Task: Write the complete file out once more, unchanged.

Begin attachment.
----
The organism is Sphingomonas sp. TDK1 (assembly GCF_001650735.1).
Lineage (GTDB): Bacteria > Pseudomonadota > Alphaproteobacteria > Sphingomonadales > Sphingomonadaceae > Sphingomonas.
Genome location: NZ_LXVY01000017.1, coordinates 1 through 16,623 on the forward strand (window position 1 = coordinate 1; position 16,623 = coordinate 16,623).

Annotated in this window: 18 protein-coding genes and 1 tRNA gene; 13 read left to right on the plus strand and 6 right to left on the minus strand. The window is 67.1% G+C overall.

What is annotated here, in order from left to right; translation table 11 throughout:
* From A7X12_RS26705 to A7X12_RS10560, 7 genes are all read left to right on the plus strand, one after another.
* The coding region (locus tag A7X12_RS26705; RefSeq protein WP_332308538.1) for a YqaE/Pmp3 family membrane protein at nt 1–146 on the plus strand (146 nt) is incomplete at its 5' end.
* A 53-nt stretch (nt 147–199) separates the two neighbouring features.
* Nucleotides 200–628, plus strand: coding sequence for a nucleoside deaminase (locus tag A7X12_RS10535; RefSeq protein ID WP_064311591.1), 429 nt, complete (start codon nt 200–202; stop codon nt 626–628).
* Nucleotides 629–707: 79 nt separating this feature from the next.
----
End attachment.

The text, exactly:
The organism is Sphingomonas sp. TDK1 (assembly GCF_001650735.1).
Lineage (GTDB): Bacteria > Pseudomonadota > Alphaproteobacteria > Sphingomonadales > Sphingomonadaceae > Sphingomonas.
Genome location: NZ_LXVY01000017.1, coordinates 1 through 16,623 on the forward strand (window position 1 = coordinate 1; position 16,623 = coordinate 16,623).

Annotated in this window: 18 protein-coding genes and 1 tRNA gene; 13 read left to right on the plus strand and 6 right to left on the minus strand. The window is 67.1% G+C overall.

What is annotated here, in order from left to right; translation table 11 throughout:
* From A7X12_RS26705 to A7X12_RS10560, 7 genes are all read left to right on the plus strand, one after another.
* The coding region (locus tag A7X12_RS26705; RefSeq protein WP_332308538.1) for a YqaE/Pmp3 family membrane protein at nt 1–146 on the plus strand (146 nt) is incomplete at its 5' end.
* A 53-nt stretch (nt 147–199) separates the two neighbouring features.
* Nucleotides 200–628, plus strand: coding sequence for a nucleoside deaminase (locus tag A7X12_RS10535; RefSeq protein ID WP_064311591.1), 429 nt, complete (start codon nt 200–202; stop codon nt 626–628).
* Nucleotides 629–707: 79 nt separating this feature from the next.